The new teams will cut down on officer
travel time and help police better address
the problems in each area of the city, Citta
Team captains try to tailor some of their
special enforcement projects to their area of
the city. For example, the northwest/center
team has a bicycle patrol to help officers
negotiate downtown traffic and its targeted
party and alcohol enforcement.
With a smaller geographic area, police
should be able to better direct their enforce
ment efforts, Citta and Srb said.
One of the faults of the current team
division is that some neighborhoods are
split by the boundaries, which makes it dif
ficult for police to uniformly address
enforcement concerns in those neighbor
hoods, Citta said.
The new division lines are drawn
around neighborhoods to keep them intact.
There is also historical precedence for
the center team. When LPD switched to
team policing in the late 1970s under Chief
George Hansen, there were five teams.
The center team was eliminated a few
years later because of a disparity of service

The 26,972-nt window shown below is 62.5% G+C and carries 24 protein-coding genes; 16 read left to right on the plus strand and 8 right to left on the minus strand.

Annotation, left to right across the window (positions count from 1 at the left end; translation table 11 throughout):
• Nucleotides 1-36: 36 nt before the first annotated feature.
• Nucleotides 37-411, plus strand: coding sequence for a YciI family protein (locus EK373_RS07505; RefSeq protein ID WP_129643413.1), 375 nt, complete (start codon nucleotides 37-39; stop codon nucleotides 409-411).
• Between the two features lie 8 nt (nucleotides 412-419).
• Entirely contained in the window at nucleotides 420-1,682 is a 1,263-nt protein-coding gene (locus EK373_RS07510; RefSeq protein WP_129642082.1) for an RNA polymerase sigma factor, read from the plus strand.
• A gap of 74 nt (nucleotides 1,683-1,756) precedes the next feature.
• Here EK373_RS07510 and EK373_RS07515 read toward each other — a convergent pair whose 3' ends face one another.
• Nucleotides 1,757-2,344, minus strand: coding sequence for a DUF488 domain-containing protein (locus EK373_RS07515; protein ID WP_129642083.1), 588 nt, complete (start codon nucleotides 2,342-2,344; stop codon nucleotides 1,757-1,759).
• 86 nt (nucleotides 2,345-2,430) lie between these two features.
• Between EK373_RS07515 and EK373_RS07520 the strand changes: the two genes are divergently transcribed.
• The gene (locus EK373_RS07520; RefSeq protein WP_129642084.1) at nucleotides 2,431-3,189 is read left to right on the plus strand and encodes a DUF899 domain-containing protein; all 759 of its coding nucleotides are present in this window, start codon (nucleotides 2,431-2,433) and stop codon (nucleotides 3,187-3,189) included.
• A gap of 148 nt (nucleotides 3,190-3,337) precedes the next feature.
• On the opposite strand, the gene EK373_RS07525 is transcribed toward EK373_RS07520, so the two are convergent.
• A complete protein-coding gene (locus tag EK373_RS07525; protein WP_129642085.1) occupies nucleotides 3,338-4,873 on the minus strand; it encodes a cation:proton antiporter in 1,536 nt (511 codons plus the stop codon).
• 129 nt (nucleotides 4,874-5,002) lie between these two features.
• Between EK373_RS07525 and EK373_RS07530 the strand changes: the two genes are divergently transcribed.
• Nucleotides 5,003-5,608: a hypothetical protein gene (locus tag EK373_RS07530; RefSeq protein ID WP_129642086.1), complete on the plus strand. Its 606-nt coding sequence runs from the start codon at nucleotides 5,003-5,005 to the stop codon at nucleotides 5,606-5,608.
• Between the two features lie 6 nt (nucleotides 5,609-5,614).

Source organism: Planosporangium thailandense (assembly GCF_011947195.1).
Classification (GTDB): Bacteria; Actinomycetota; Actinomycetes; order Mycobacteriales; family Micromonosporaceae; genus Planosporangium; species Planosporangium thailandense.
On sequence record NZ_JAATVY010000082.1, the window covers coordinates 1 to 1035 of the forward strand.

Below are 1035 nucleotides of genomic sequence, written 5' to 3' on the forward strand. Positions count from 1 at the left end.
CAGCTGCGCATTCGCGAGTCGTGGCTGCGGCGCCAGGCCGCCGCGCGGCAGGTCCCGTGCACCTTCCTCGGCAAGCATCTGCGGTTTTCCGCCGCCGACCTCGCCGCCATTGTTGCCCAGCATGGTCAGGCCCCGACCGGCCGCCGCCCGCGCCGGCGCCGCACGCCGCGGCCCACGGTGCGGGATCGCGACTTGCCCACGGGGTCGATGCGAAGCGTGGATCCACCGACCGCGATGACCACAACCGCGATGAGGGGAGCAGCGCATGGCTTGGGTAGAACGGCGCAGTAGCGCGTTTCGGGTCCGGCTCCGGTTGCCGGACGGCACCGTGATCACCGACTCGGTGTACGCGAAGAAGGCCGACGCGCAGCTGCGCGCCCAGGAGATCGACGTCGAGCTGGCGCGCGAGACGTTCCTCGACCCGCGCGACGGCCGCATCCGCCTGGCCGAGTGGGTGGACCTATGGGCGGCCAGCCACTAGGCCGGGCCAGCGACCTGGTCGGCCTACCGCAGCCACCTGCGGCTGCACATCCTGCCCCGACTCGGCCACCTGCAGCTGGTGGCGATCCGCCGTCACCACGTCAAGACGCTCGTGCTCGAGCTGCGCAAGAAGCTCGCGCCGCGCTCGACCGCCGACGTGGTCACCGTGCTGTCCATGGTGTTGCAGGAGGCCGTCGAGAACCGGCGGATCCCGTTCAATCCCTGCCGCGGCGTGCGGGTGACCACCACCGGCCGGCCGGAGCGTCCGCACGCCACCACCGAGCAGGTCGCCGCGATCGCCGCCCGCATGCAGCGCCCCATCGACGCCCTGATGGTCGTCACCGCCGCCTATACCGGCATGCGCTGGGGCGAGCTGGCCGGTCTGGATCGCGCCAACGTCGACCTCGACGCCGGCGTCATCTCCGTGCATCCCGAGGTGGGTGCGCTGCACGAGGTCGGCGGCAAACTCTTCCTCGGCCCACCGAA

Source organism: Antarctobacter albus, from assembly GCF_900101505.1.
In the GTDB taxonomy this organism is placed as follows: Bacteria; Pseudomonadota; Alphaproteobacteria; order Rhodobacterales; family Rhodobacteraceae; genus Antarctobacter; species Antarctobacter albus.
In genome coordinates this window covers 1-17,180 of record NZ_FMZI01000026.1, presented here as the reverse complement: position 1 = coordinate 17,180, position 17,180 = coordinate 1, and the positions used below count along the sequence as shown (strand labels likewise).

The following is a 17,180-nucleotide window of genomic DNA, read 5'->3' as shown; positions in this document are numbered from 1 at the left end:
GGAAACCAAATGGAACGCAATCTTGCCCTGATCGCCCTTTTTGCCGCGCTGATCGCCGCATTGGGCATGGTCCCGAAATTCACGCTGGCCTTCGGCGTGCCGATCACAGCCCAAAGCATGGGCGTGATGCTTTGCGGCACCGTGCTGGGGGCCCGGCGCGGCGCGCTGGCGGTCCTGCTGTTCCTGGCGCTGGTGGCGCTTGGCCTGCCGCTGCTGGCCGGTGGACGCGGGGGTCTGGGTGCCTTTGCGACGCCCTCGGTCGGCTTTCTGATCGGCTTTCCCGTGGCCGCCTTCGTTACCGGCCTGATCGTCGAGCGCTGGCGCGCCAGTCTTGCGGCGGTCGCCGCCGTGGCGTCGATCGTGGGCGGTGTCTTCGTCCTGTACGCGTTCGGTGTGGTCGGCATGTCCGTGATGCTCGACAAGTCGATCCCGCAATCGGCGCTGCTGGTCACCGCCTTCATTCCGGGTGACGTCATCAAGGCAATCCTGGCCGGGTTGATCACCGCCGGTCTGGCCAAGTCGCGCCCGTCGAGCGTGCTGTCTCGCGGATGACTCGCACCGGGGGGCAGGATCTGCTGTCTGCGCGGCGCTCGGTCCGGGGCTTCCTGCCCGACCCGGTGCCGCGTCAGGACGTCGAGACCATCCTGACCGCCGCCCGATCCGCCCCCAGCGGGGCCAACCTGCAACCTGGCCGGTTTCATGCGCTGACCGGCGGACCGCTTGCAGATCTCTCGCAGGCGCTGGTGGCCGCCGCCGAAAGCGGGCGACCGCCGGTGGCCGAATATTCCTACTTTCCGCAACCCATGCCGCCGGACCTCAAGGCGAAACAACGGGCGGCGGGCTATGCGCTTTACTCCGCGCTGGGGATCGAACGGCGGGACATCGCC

calls across the city.
Its resurrection will help ensure a better
distribution of service calls and officers
citywide, Citta said.
Though most other police forces across
the nation have switched back to a three
shift system of policing, Lincoln Police has
stuck with the team system, Citta said.
In the shift system, officers are not
assigned to the same area of the city, which
prevents them from getting familiar with a
neighborhood and its problems. Citta said.
The team system helps police become
familiar with their communities, she said.
"We have a long history of working
w ith the community.''
NEBRASKA WESLEYAN STUDENTS Devon Denn and Josh Young sing at the annual Take Back the Night candlelight vigil Wednesday night at the